Green Frog Productions
Length: 52 minutes
Time Period: 1940’s- 1950’s
Locations: USA (see text)
Source: Gene Miller
MSRP: 34.95 for the single version. 59.95 for the 7 Pak.
Cajon to Horseshoe: Trains Across Mid-America and the West
The third of a trilogy from Green Frog. Gene Miller has an amazing collection of 16 mm films. He shot the footage from the 1940’s into the 1950’s. Plenty of it in color! The Gene Miller films rival, and complement the later cinematographer, Emery Gulash.
This show is fast paced! Narration is detailed, and delivered quickly. There is a plethora of steam and early diesel locomotives. Locations can jump too. Focus by railroad or location.
There are some rarities to be found. The usual engines too. The early diesels are as fascinating as the steam. Everything is all high quality. Digital mastering has most of the footage looking great. A few pinkish hues. Almost all of the shots are excellent.
Chicago is where the volume begins. Various railroads and locations are visited. Santa Fe, Milwaukee Road, Rock Island, Burlington Route, New York Central and Nickel Plate Road!
The show then features a St. Louis Kaleidoscope.
Union Pacific. The massive 4-12-2 class 9000’s stand tall! They predate the Challengers. Many more UP engines are seen. Big Boys and Challengers included. Denver and Cheyenne visited. Long and satisfying chapter. Predominantly black and white films. All excellent!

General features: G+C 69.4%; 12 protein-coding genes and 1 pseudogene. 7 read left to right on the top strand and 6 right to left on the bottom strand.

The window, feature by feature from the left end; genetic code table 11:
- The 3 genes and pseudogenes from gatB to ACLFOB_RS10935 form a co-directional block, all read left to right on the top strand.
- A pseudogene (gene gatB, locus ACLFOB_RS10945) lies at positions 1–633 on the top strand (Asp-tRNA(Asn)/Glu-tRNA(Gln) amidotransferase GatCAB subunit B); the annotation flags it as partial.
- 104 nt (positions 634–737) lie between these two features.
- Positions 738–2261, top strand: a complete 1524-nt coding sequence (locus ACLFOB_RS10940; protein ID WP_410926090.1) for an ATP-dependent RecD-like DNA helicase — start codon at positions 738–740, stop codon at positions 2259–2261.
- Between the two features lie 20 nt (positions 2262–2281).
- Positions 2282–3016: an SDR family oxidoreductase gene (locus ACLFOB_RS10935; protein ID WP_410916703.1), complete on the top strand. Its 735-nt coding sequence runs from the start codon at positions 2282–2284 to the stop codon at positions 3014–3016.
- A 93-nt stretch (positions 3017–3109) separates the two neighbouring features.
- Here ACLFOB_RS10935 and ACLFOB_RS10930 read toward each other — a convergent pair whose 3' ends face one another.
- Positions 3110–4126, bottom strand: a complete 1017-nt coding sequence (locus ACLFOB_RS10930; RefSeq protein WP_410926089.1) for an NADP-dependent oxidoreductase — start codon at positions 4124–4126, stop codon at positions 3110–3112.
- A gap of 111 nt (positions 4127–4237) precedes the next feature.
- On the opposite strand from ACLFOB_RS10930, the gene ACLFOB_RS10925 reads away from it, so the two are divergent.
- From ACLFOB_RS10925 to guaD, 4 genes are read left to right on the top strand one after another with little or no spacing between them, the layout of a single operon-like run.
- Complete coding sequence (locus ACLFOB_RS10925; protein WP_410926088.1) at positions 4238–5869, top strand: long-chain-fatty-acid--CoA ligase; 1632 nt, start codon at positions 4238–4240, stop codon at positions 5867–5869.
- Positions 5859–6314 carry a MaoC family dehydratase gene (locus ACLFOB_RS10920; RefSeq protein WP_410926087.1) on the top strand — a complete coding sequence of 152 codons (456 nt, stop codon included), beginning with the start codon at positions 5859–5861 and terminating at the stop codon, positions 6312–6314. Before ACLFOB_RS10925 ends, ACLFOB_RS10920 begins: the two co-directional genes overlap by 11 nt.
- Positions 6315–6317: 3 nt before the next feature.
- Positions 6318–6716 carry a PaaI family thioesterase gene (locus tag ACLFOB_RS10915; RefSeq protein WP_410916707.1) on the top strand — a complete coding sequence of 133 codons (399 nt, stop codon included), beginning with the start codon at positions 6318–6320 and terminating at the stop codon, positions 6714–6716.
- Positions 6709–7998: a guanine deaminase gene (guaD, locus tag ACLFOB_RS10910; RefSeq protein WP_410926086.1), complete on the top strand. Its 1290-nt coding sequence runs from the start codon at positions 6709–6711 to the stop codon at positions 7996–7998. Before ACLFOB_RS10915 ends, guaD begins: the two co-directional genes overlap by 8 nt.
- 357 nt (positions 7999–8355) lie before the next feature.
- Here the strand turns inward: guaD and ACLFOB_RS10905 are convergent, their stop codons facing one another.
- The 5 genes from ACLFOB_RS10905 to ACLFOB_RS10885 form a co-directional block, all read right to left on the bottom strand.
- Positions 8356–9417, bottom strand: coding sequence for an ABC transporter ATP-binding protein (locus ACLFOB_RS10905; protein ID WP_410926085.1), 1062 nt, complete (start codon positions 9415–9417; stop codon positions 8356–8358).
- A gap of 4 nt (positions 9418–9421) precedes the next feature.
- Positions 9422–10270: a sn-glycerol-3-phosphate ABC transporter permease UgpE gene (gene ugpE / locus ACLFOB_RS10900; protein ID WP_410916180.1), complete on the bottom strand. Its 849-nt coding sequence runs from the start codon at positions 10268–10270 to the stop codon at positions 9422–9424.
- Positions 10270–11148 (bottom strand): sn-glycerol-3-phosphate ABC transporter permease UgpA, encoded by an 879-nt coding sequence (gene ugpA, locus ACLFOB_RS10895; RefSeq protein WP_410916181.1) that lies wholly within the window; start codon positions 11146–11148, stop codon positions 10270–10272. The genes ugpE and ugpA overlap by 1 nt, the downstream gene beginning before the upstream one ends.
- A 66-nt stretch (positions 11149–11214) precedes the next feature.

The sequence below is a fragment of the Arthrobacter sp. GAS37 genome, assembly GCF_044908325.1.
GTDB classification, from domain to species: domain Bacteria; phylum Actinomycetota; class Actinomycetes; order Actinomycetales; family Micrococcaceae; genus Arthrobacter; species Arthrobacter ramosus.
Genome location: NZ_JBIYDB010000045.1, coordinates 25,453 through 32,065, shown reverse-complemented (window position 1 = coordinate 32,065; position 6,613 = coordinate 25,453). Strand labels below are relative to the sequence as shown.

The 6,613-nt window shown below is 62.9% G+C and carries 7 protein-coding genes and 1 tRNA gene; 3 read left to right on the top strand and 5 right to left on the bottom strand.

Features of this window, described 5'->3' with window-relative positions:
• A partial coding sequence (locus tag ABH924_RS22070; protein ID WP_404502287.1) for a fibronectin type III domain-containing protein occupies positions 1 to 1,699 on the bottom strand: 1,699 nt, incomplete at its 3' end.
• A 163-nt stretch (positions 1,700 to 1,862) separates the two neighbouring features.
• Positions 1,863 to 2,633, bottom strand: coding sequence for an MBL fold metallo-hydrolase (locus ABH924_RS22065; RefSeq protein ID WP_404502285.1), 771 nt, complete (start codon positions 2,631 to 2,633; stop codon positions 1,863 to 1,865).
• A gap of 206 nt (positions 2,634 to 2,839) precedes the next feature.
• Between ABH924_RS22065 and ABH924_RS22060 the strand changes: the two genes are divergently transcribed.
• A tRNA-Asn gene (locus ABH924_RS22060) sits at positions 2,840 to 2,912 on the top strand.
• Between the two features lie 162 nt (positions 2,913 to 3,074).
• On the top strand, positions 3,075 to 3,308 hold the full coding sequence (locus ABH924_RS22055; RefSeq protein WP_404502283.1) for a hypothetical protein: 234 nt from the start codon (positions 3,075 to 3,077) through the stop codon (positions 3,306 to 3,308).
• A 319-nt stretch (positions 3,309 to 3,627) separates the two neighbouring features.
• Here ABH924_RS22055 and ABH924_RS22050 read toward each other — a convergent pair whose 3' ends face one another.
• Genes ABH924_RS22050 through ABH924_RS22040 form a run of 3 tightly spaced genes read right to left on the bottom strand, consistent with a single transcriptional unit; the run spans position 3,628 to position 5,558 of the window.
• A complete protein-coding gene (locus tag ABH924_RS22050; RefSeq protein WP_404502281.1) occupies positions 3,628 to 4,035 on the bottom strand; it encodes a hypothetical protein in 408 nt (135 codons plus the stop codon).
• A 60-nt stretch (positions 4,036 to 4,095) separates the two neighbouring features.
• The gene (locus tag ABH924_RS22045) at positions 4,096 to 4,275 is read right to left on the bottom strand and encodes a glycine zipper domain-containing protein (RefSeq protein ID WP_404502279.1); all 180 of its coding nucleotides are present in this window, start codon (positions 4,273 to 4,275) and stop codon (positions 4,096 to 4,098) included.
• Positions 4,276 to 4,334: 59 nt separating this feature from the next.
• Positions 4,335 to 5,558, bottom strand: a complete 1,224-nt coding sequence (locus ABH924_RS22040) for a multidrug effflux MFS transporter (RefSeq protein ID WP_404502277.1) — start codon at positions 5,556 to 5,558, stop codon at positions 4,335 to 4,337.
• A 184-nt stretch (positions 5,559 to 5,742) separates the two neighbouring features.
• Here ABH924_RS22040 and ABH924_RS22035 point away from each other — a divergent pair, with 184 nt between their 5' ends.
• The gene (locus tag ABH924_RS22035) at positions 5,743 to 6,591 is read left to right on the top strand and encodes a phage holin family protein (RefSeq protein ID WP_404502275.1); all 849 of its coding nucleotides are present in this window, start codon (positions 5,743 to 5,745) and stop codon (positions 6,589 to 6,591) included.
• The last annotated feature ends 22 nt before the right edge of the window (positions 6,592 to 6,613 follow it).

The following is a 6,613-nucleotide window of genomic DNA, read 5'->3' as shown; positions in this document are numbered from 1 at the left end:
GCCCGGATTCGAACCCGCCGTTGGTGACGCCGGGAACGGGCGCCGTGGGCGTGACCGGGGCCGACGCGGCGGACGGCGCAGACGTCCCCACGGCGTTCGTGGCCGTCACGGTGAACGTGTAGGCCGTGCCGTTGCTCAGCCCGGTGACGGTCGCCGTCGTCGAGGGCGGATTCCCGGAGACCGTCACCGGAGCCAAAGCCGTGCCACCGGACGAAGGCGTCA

Cajon Pass is next viewed. Santa Fe steam and diesel power. Doubleheaders and helpers used on the grades. Helpers return caboose.
Southern Pacific cab forwards receive much attention. There are more types shown.
This program has some compelling viewing. One never knows what is going to be shown next. The wide array of: railroads, locomotives and locations keep the show hopping!
Detailed descriptions keep viewers apprised of the action. The sound of the trains is good. Narration does dominate the proceedings, and works well. Good entertainment for the whole family. This trilogy, gives an excellent overview of the 1940’s to 1950’s era.
Rating: 5 Stars